Carmen: She keeps making deals with herself that she breaks. She stops posting, changes things, but how different could it possibly be? She’s lying to herself about how deeply in it she is.
I thought it was drastically inappropriate, during their tutoring session, that she’s divulging her crises of conscience and career to a kid she’s on the clock teaching.
Carmen: She’s clearly having a huge existential crisis. The teachers are so reckless, posting at school and talking about it at school. We already know Rafa knows it’s them. Who else has heard them talking? Who else has seen them posting? Especially after the parents hired an investigator, why aren’t they more careful?
Should we talk about Hulaween? The event this week is Bette Midler’s annual Halloween party.
Nelini: It’s a real thing! Every year, I waited for the photos to come out the next day to see who’d have the best costumes. And it really is a benefit for New York Restoration Project!
Zoya and Julien debut “Beyoncé and Solange in the elevator” costumes, but have been copied by several other girls thanks to Monet’s intel leak. Which leaves room for Bianca and Pippa to steal the show dressed as Serena and Blair at Cotillion, gaining approval from “the Twitter gays.” Kind of a weird reference for the other kids to recognize S + B—I thought none of them heard of Gossip Girl before the teachers re-started it?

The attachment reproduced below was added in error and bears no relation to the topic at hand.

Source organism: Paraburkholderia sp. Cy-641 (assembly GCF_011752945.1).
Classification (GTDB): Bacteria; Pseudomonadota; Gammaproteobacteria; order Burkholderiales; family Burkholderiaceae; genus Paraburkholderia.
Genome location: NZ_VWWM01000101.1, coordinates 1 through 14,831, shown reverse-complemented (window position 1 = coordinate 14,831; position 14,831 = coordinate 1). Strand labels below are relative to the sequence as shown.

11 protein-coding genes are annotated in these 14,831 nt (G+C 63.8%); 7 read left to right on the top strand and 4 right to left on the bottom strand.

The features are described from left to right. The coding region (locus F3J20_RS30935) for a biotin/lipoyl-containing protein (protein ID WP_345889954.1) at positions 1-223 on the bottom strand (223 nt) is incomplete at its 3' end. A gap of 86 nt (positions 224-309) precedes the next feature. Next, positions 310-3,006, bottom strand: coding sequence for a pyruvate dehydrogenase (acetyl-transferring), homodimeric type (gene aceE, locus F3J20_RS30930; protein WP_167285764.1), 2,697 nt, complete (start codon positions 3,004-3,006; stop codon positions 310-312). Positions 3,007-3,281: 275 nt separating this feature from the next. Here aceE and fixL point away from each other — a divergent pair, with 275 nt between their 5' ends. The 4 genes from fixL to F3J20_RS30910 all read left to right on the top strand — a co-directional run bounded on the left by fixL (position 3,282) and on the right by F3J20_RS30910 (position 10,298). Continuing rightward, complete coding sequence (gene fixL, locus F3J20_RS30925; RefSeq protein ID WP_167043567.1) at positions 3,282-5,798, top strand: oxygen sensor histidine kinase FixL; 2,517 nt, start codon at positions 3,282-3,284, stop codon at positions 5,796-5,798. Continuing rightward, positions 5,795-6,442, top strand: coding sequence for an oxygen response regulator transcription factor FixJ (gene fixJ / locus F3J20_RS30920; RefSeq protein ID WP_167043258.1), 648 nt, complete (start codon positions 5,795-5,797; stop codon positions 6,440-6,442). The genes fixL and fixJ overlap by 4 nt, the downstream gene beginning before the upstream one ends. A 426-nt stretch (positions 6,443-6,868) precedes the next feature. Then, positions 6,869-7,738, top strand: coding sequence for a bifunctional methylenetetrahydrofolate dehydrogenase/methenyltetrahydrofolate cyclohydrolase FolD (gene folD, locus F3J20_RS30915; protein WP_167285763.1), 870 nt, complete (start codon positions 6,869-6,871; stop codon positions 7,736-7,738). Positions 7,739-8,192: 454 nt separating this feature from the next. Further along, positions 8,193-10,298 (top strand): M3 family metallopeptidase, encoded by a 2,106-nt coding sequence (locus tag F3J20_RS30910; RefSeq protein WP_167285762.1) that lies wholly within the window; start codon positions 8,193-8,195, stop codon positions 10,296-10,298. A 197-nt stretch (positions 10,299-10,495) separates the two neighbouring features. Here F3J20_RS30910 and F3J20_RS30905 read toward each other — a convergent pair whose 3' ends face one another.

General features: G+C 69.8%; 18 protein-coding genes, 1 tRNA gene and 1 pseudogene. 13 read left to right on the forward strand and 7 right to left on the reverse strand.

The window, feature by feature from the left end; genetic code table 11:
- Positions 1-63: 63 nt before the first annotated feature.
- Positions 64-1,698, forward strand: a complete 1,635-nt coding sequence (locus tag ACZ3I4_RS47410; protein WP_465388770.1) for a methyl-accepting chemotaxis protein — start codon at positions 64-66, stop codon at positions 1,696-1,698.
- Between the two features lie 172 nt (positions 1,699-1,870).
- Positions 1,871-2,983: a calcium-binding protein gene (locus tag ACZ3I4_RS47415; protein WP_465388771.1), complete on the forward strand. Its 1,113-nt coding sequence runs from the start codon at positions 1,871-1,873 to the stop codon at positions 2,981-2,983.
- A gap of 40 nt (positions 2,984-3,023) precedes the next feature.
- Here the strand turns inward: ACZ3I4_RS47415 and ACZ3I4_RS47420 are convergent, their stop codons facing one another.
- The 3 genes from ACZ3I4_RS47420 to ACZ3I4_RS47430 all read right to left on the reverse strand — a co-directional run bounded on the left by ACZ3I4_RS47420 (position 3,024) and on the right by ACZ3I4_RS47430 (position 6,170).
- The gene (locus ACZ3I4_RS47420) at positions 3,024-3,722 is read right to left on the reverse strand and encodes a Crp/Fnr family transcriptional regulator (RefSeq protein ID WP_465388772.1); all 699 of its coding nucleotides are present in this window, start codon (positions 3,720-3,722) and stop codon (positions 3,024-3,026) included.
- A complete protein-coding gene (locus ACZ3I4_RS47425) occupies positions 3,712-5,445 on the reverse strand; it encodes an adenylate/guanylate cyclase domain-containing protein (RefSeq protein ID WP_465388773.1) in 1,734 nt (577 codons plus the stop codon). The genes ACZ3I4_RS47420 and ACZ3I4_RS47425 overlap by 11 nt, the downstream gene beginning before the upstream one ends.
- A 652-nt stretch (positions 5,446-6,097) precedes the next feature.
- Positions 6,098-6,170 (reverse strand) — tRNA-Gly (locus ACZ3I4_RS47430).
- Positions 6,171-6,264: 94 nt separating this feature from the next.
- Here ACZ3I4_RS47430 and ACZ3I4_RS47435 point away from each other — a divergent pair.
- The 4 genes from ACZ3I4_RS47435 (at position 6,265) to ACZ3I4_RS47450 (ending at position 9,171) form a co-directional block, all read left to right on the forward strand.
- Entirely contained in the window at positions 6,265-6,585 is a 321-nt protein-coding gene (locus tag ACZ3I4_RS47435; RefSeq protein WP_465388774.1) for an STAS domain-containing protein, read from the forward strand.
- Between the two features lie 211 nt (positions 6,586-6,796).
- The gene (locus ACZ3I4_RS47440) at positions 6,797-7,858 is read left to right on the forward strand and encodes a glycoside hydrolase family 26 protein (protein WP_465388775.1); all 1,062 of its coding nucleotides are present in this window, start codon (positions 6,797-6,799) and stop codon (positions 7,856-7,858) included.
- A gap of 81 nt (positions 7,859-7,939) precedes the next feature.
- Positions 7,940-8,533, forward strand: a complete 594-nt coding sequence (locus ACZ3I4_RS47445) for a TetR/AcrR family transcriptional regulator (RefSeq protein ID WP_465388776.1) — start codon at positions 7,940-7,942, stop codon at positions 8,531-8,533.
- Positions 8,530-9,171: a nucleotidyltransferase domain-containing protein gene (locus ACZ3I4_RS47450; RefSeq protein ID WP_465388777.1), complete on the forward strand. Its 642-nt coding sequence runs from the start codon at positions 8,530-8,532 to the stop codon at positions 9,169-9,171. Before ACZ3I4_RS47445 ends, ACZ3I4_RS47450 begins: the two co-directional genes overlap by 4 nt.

Carmen: I thought it strange that so many people went for the Solange and Beyoncé costumes, because I wouldn’t have recognized them if I hadn’t known. Nobody’s costumes were apparent to me.
Nelini: I was like—”I only remember Solange wore orange. What did Beyoncé wear?” It was the one moment where nobody cared about what Beyoncé was wearing, because she was not the one who was kicking someone! It was the Solange elevator. One of them should have dressed as the elevator itself.
It was floated that Obie should’ve been the elevator, but he went as Frank Sinatra. And when the girls cannibalized his costume to change into Chuck Bass and Dan Humphrey—which, similarly, I would not have recognized—he started saying, “I’m one of the Sopranos.”
Nelini: He’s so weird. The Sopranos didn’t wear fedoras. The Sopranos was in the 2000s.
Was that just to show that Obie is culturally illiterate, other than knowing about deforestation lectures happening at Columbia?
Carmen: Obie was being a spoilsport the whole party. I had no idea what Luna and Monet’s costumes were, but I’m gonna miss Monet in their friend group.
Nelini: Since the first episode, they’ve been setting up that this series will be more than Constance-Billard. I think Monet will be the bridge to the world of the other schools. I appreciated Luna in this episode—for her, it’s more about friendship and loyalty than career. But who was she? Kesha?
When all the drama goes down, Luna’s like, “I already have a contract with LGA,” a beauty management company. She’s over the pettiness.
Nelini: I’m hoping for another character to spice things up. We need another Luna who can call people out on their shit and keep it 100.
Was Nick supposed to be Jimi Hendrix?
Carmen: Yes, but wearing a Jimi Hendrix t-shirt. I love that. It’s like Disney Princess costumes that have a picture of the Disney Princess on them.
Max had his lips sewn shut, like the famous David Wojnarowicz photo. And Rafa was in the Sleep No More mask, a throwback to when Chuck and Blair attended that show during one of their million break ups. I’m really praying we’re done with Rafa.
Carmen: Me too, but it’s significant that he knows the teachers are Gossip Girl.
Nelini: I don’t think we’re through with him. He’s gonna double down on some evil shit. I’m not looking forward to it, but they need a real evil that is ruthless, and nobody’s filling that just yet.